Pray. When the people of God become intentional about intercession, dark strongholds are broken. I believe that God is looking for men and women who will stand in the gap with their prayers on behalf of children (Ezekiel 22:30). There is no limit to what God will do through the prayers of His people. I believe at this hour in history, we, as God’s people, need to rise up and intercede on behalf of children who are being abused. We can fight on behalf of children using the weapon of prayer, which has the power to “demolish strongholds” (2 Corinthians 10:4). I believe too often we get lulled into lethargy, and we fail to use the weapons of warfare we’ve been given. When the church begins to pray intentionally for the protection of children in their communities and neighborhoods, we’re going to see instances of child abuse drop.
While this topic of child abuse is difficult, it’s essential that we, as believers, wake up. The statistics of abuse are very high. I myself was sexually, physically, and emotionally abused as a child. Whenever I speak on this topic, the amount of those in the audience who have been abused is staggering. The church must no longer stay silent. God hates child abuse in every form. He wants little ones to know that Jesus loves them and considers them precious. If you know of any child being abused, please report it! If you suspect something, say something and confront the situation. In addition, get involved. Figure out practical ways you can help by investigating agencies available to help children in your area. Finally, pray! Take pray walks around your community and pray for the children who live there. God’s heart is with children, and the Bible clearly teaches against child abuse.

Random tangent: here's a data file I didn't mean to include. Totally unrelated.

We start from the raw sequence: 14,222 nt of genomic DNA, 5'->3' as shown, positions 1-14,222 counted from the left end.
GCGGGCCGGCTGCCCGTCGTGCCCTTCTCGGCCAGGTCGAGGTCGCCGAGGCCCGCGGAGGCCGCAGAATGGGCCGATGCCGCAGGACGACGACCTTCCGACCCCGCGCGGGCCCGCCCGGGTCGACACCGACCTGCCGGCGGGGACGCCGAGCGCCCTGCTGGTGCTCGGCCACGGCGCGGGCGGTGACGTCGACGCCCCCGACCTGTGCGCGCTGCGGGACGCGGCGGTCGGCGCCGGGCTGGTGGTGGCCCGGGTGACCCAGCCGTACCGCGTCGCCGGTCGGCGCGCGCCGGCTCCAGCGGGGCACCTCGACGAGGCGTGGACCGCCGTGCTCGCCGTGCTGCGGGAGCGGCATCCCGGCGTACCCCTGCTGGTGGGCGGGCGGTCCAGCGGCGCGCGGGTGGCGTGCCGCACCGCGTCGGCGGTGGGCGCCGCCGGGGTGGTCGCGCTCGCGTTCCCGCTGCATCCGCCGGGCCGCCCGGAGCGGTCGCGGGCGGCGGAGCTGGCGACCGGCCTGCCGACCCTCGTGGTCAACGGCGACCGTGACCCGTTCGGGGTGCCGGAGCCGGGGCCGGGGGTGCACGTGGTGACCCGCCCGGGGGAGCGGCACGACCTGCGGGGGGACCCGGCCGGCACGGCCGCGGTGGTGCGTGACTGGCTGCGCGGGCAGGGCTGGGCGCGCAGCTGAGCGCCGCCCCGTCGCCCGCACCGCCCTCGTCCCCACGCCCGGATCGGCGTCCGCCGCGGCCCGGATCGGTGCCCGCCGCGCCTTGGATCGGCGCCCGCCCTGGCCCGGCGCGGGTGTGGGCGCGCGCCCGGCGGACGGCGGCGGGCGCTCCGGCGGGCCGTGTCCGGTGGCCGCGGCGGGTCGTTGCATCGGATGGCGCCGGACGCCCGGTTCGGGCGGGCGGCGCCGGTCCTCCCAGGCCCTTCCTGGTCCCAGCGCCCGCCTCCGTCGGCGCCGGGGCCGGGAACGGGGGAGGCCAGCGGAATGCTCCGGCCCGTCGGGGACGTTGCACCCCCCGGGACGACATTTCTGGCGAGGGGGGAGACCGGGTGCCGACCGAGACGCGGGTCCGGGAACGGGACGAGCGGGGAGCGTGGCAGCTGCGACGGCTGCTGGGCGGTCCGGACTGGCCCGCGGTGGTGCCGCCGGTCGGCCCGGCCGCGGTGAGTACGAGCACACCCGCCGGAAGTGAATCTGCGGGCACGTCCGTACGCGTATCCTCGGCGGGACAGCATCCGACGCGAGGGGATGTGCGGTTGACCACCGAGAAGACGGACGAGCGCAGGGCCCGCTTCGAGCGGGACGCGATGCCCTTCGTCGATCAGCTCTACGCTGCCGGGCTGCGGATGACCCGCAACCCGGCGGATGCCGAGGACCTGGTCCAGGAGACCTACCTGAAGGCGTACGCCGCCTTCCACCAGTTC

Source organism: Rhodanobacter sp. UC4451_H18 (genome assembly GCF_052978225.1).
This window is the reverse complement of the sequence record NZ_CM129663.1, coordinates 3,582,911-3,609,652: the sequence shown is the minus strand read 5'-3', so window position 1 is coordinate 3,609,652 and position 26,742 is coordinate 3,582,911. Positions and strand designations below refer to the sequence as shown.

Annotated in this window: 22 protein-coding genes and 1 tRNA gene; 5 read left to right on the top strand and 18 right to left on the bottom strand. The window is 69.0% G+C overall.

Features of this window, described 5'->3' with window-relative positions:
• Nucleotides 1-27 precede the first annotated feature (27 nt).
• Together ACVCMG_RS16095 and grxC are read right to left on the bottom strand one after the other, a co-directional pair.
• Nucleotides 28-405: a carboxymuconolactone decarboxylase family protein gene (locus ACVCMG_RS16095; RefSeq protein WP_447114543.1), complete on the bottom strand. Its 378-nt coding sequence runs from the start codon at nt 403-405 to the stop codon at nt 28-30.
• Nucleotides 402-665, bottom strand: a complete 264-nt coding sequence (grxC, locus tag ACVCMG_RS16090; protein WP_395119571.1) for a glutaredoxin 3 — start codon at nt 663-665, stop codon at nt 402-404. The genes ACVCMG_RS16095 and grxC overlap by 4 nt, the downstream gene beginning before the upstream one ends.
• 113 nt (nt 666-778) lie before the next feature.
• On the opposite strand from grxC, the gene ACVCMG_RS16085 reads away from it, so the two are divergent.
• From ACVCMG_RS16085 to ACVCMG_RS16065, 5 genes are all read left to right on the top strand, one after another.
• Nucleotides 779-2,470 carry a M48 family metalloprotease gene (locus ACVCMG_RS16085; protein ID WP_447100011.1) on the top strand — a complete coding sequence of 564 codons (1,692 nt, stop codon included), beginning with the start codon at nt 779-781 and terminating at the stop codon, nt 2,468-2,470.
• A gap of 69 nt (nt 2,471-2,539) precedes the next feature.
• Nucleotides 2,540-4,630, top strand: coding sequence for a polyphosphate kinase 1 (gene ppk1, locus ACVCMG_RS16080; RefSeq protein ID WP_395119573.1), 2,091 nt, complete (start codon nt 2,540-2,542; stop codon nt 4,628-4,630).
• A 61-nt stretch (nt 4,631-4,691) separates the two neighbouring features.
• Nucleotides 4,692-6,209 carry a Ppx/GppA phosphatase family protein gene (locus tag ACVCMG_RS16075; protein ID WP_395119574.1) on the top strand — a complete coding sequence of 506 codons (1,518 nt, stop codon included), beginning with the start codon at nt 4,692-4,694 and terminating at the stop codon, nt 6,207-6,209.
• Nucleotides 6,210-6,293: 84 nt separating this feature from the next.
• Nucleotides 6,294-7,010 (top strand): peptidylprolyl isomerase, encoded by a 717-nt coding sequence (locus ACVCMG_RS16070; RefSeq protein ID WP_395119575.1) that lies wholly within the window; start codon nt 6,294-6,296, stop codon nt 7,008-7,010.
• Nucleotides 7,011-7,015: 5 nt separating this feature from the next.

Photo Credit: ©GettyImages/fiorigianluigi
Authentic. Passionate. Funny and Biblical all describe Becky Harling. A best-selling author, Becky is a popular speaker at conferences, retreats, and other events. She is the author of 11 books, including Psalms for the Anxious Heart, How to Listen so Your Kids Will Talk, and The Extraordinary Power of Praise. Her newest Bible study, Our Father, comes out this Spring. Becky is a certified coach with the John Maxwell Team and a seasoned Bible teacher. You can connect with Becky at www.beckyharling.com, www.harlingleadership.com, Facebook https://www.facebook.com/beckyharlingministries, Twitter, @beckyharling, or on Instagram at Becky Harling